MONTREAL -- Adonis Stevenson's has an approach to fighting much taller opponents -- the bigger they come, the harder they fall.
The 36-year-old Montreal fighter will put that to the test in the second defence of his World Boxing Council light heavyweight title when he faces six-foot-three Englishman Tony Bellow on Nov. 30 at the Pepsi Colisee in Quebec City.
"I fought Chad Dawson, who is six foot three. He go down," the five-foot-10 Stevenson said Thursday. "I fought Aaron Pryor (Jr.), who was six-foot-five. He go down.
"It doesn't matter."
The two fighters and their promoters held news conferences in Quebec City and Montreal to announce the bout.
The co-feature will be another light heavyweight title clash between hard-hitting Russian Sergey Kovalev (22-0-1), the World Boxing Organization champion, and Ismayl Sillakh (21-1) of Ukraine. The bouts are to be aired on the U.S. specialty channel HBO.
The southpaw Stevenson (22-1, 19 knockouts), the only Canadian with a world title from one of the major sanctioning bodies, has become one of the rising stars of boxing with his devastating punching power.
He won the WBC belt and The Ring magazine title as linear champion with a thundering left hook only 76 seconds into his bout with Dawson in June.
He followed that on Sept. 28. by pounding former IBF champ Tavoris Cloud so badly that the challenger quit after seven rounds. Bellew was in the Bell Centre audience for that one.
Bellew (20-1-1) became mandatory challenger with a 12-round decision over Isaac Chilemba in May.
The Liverpool native, who will be fighting on his 31st birthday, felt Dawson took Stevenson lightly and that Cloud went in unprepared. He said he won't make those mistakes.
"I don't believe he has fought someone as hungry, someone who will show him that much respect and someone who will come with a game plan," said Bellew. "I don't think he wants to fight a six-foot-three guy who can box.
"It's a bit of a danger for him."
Bellew is a former Commonwealth champion who lost a previous world title attempt by majority decision to WBO champ Nathan Cleverly in Liverpool in 2011. He has won five fights in a row since then.
He will perform outside England for the first time, but says he's looking forward to it.
"I've wanted to do this my whole career," he said. "I sell 10,000 seats easily in Liverpool.
"That brings huge pressure. I've always wanted to get away and do something not many from my home town have done."
Bellew respects Stevenson's power, but disputes the comparisons with former heavyweight great and knockout artist Mike Tyson the Canadian has drawn.
"He's kidding a lot of people," he said. "After the Dawson fight, people have him down as some sort of Mike Tyson.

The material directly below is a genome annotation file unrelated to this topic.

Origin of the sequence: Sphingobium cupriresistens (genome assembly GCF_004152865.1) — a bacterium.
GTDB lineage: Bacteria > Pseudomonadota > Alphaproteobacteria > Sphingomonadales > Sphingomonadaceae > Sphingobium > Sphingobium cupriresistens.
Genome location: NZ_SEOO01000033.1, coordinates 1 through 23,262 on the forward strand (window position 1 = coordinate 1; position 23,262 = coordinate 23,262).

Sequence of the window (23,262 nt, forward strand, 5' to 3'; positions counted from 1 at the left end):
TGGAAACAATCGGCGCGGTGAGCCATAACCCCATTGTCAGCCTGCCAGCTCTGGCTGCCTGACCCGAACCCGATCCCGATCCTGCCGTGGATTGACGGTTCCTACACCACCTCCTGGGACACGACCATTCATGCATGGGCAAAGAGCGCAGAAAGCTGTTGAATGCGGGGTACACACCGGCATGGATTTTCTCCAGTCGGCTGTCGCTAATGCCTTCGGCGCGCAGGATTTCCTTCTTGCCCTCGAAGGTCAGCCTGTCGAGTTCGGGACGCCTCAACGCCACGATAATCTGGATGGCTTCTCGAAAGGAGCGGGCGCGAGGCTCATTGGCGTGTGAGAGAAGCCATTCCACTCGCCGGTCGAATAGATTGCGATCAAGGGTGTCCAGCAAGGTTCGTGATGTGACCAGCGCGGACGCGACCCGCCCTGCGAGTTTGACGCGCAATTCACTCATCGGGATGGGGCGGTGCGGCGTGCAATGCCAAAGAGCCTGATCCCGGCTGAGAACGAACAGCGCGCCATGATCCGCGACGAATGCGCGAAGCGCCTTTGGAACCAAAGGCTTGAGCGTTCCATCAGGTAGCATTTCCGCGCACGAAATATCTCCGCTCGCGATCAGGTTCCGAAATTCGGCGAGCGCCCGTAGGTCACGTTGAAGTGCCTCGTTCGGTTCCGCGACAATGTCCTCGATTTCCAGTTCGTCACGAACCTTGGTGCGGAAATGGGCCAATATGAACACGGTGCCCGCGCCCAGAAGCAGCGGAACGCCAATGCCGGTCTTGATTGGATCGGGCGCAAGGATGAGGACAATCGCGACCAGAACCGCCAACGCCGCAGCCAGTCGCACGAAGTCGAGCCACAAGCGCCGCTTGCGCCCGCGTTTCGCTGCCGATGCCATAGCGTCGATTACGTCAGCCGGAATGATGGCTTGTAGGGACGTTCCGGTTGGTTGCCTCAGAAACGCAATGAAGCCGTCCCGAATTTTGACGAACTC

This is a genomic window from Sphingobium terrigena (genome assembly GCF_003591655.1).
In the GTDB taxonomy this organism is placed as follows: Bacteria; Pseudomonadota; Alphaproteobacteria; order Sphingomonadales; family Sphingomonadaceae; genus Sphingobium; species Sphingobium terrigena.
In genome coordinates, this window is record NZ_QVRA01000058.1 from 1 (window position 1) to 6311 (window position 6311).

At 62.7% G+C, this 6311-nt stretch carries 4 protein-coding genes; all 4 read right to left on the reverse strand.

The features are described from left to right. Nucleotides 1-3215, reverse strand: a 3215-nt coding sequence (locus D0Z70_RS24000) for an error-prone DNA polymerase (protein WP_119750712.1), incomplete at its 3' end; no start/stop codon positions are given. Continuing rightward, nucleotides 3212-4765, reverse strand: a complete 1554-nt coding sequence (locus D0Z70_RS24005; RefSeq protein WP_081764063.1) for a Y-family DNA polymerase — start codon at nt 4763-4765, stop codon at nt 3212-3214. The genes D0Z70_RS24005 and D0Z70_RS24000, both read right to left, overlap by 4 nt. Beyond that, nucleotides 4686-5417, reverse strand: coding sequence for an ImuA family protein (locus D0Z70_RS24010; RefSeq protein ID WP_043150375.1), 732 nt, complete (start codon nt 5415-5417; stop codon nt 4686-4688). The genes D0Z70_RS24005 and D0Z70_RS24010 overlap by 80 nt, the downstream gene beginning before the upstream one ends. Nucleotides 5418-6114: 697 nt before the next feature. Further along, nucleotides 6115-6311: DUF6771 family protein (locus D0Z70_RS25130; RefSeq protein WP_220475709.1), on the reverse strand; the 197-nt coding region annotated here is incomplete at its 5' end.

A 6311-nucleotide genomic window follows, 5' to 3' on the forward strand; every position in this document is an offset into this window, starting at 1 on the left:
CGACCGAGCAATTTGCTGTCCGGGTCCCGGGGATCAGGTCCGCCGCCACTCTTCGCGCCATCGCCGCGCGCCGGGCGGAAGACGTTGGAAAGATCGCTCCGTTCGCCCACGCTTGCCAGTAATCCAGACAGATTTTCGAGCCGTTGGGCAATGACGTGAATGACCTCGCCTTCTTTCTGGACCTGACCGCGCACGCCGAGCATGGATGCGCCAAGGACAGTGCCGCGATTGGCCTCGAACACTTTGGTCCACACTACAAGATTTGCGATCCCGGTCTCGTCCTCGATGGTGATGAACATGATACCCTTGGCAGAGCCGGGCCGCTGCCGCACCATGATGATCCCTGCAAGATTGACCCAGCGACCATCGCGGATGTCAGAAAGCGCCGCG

"He's the total opposite. He's an out and out counter puncher. He fights off fear. He doesn't want to get hit. He's felt what it likes to be knocked out. That's something I've never felt."
Stevenson's only loss was by second-round knockout in 2010 to journeyman Darnell Boone, who was 16-15-2 at the time.
Not long after, Stevenson, a one-dimension boxer, was taken under the wing of legendary trainer Emanuel Steward to add some technique to his power. Steward died last year of an intestinal disorder, but his nephew Javan (Sugar) Hill has kept the same program.
Stevenson's skills are noticeably better, but it is still the stunning force of his blows that win his fights. Many opponents have gone in confident they can outbox him until they take the first hammer-like shot.
"I'm under no illusions," said Bellew. "This is the top level.
"He's the man of the moment with HBO. They've labelled him the new Tyson. He's this, he's that. But just for a second, look past all the hype and look deeper into the record. If you look, I ain't facing Superman. He's been knocked out by a journeyman. If Darnell Boone can do it, so can I."
It's been just two months between fights for Stevenson, so he will have little break from heavy training. Fatigue may be a factor.
Stevenson said he just wants to get the mandatory defence out of the way so he can concentrate on bigger bouts in 2014.
"My last fight, I didn't get hit," he said. "That's why I took this fight. I just want to finish with that, but after that I'm going to have a good break."
Promoter Yvon Michel said that if Stevenson wins, his next fight is not likely to be a unification bout with Kovalev, who may end up facing Jean Pascal.
Pascal is to fight Lucian Bute in a long-anticipated showdown between former world champions from Montreal on January 18 at the Bell Centre.